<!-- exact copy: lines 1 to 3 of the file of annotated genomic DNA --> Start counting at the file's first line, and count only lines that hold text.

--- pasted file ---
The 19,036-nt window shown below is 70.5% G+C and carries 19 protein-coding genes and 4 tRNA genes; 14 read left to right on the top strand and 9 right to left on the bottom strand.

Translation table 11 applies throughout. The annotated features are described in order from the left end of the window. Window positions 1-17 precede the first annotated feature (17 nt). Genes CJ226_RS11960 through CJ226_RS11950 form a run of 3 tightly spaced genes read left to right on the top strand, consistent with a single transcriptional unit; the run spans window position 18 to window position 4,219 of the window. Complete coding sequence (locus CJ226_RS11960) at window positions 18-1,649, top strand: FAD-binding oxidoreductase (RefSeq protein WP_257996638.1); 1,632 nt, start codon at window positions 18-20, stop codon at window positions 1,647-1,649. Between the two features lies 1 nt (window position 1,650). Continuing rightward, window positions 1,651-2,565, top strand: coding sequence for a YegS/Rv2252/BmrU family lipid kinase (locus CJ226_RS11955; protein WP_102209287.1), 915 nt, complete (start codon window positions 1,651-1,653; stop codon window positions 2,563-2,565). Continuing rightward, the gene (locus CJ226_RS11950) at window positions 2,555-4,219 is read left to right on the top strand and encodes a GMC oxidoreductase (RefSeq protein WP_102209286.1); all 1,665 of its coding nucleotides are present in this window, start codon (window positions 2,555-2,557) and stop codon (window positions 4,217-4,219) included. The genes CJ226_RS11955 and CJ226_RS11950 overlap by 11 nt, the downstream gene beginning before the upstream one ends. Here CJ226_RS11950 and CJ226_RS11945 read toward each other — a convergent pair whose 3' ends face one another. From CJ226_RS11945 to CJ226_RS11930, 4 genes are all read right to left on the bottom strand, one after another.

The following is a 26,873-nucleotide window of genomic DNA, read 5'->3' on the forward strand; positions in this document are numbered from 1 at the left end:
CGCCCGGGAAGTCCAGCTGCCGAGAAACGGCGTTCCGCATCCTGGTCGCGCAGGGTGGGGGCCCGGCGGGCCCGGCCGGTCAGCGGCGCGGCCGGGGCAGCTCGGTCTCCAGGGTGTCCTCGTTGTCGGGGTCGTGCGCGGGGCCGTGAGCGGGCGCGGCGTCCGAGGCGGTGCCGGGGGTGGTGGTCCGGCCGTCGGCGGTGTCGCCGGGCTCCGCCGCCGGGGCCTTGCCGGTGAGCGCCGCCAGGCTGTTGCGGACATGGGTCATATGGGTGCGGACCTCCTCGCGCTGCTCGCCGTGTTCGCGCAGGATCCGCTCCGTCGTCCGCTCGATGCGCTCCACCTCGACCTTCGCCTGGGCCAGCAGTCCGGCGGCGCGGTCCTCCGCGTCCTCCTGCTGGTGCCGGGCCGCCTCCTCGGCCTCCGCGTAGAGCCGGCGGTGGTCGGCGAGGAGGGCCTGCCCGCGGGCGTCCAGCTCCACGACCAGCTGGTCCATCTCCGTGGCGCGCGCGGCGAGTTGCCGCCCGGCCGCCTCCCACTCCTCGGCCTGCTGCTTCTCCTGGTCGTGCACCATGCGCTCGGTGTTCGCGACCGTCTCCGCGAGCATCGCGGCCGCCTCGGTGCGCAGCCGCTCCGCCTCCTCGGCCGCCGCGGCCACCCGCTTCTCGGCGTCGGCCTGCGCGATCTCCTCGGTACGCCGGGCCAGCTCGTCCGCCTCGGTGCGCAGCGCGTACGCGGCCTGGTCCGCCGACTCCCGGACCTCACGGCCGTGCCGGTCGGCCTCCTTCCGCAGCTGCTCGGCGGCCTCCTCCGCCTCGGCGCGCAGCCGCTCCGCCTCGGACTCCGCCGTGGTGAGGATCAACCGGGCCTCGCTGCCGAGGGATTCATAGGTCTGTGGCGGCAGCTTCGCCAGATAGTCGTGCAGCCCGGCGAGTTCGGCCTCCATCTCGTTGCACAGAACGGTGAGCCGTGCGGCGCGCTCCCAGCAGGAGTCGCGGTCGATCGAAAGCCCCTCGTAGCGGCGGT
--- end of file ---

The 19,036-nt window shown below is 70.5% G+C and carries 19 protein-coding genes and 4 tRNA genes; 14 read left to right on the top strand and 9 right to left on the bottom strand.

Translation table 11 applies throughout. The annotated features are described in order from the left end of the window. Window positions 1-17 precede the first annotated feature (17 nt). Genes CJ226_RS11960 through CJ226_RS11950 form a run of 3 tightly spaced genes read left to right on the top strand, consistent with a single transcriptional unit; the run spans window position 18 to window position 4,219 of the window. Complete coding sequence (locus CJ226_RS11960) at window positions 18-1,649, top strand: FAD-binding oxidoreductase (RefSeq protein WP_257996638.1); 1,632 nt, start codon at window positions 18-20, stop codon at window positions 1,647-1,649. Between the two features lies 1 nt (window position 1,650). Continuing rightward, window positions 1,651-2,565, top strand: coding sequence for a YegS/Rv2252/BmrU family lipid kinase (locus CJ226_RS11955; protein WP_102209287.1), 915 nt, complete (start codon window positions 1,651-1,653; stop codon window positions 2,563-2,565). Continuing rightward, the gene (locus CJ226_RS11950) at window positions 2,555-4,219 is read left to right on the top strand and encodes a GMC oxidoreductase (RefSeq protein WP_102209286.1); all 1,665 of its coding nucleotides are present in this window, start codon (window positions 2,555-2,557) and stop codon (window positions 4,217-4,219) included. The genes CJ226_RS11955 and CJ226_RS11950 overlap by 11 nt, the downstream gene beginning before the upstream one ends. Here CJ226_RS11950 and CJ226_RS11945 read toward each other — a convergent pair whose 3' ends face one another. From CJ226_RS11945 to CJ226_RS11930, 4 genes are all read right to left on the bottom strand, one after another.

The following is a 26,873-nucleotide window of genomic DNA, read 5'->3' on the forward strand; positions in this document are numbered from 1 at the left end: